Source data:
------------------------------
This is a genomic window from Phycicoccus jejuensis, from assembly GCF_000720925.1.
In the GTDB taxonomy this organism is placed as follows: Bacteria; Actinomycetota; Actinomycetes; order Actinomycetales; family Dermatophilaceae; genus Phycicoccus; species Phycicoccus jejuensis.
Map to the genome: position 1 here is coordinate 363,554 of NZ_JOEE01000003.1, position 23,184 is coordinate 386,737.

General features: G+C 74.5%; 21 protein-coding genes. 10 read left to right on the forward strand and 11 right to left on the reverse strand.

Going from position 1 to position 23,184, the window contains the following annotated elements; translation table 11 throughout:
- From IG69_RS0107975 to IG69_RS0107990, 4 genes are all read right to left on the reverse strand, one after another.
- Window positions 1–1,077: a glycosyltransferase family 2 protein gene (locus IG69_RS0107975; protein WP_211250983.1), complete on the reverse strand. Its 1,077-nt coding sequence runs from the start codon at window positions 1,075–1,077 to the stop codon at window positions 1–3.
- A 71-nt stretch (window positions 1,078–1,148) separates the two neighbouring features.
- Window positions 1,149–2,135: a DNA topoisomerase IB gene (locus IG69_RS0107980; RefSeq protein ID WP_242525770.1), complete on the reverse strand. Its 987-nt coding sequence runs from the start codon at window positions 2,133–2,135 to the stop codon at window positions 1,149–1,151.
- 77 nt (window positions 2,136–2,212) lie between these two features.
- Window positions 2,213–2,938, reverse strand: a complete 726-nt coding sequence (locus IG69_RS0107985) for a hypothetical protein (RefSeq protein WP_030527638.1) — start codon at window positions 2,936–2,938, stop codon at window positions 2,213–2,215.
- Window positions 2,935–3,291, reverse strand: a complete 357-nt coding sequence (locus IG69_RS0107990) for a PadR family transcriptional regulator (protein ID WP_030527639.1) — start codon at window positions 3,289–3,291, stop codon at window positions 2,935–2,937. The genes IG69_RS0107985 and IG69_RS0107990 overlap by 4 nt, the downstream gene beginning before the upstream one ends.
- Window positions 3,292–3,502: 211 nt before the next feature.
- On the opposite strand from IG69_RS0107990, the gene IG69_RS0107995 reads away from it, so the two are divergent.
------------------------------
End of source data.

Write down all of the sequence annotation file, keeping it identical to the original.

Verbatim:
This is a genomic window from Phycicoccus jejuensis, from assembly GCF_000720925.1.
In the GTDB taxonomy this organism is placed as follows: Bacteria; Actinomycetota; Actinomycetes; order Actinomycetales; family Dermatophilaceae; genus Phycicoccus; species Phycicoccus jejuensis.
Map to the genome: position 1 here is coordinate 363,554 of NZ_JOEE01000003.1, position 23,184 is coordinate 386,737.

General features: G+C 74.5%; 21 protein-coding genes. 10 read left to right on the forward strand and 11 right to left on the reverse strand.

Going from position 1 to position 23,184, the window contains the following annotated elements; translation table 11 throughout:
- From IG69_RS0107975 to IG69_RS0107990, 4 genes are all read right to left on the reverse strand, one after another.
- Window positions 1–1,077: a glycosyltransferase family 2 protein gene (locus IG69_RS0107975; protein WP_211250983.1), complete on the reverse strand. Its 1,077-nt coding sequence runs from the start codon at window positions 1,075–1,077 to the stop codon at window positions 1–3.
- A 71-nt stretch (window positions 1,078–1,148) separates the two neighbouring features.
- Window positions 1,149–2,135: a DNA topoisomerase IB gene (locus IG69_RS0107980; RefSeq protein ID WP_242525770.1), complete on the reverse strand. Its 987-nt coding sequence runs from the start codon at window positions 2,133–2,135 to the stop codon at window positions 1,149–1,151.
- 77 nt (window positions 2,136–2,212) lie between these two features.
- Window positions 2,213–2,938, reverse strand: a complete 726-nt coding sequence (locus IG69_RS0107985) for a hypothetical protein (RefSeq protein WP_030527638.1) — start codon at window positions 2,936–2,938, stop codon at window positions 2,213–2,215.
- Window positions 2,935–3,291, reverse strand: a complete 357-nt coding sequence (locus IG69_RS0107990) for a PadR family transcriptional regulator (protein ID WP_030527639.1) — start codon at window positions 3,289–3,291, stop codon at window positions 2,935–2,937. The genes IG69_RS0107985 and IG69_RS0107990 overlap by 4 nt, the downstream gene beginning before the upstream one ends.
- Window positions 3,292–3,502: 211 nt before the next feature.
- On the opposite strand from IG69_RS0107990, the gene IG69_RS0107995 reads away from it, so the two are divergent.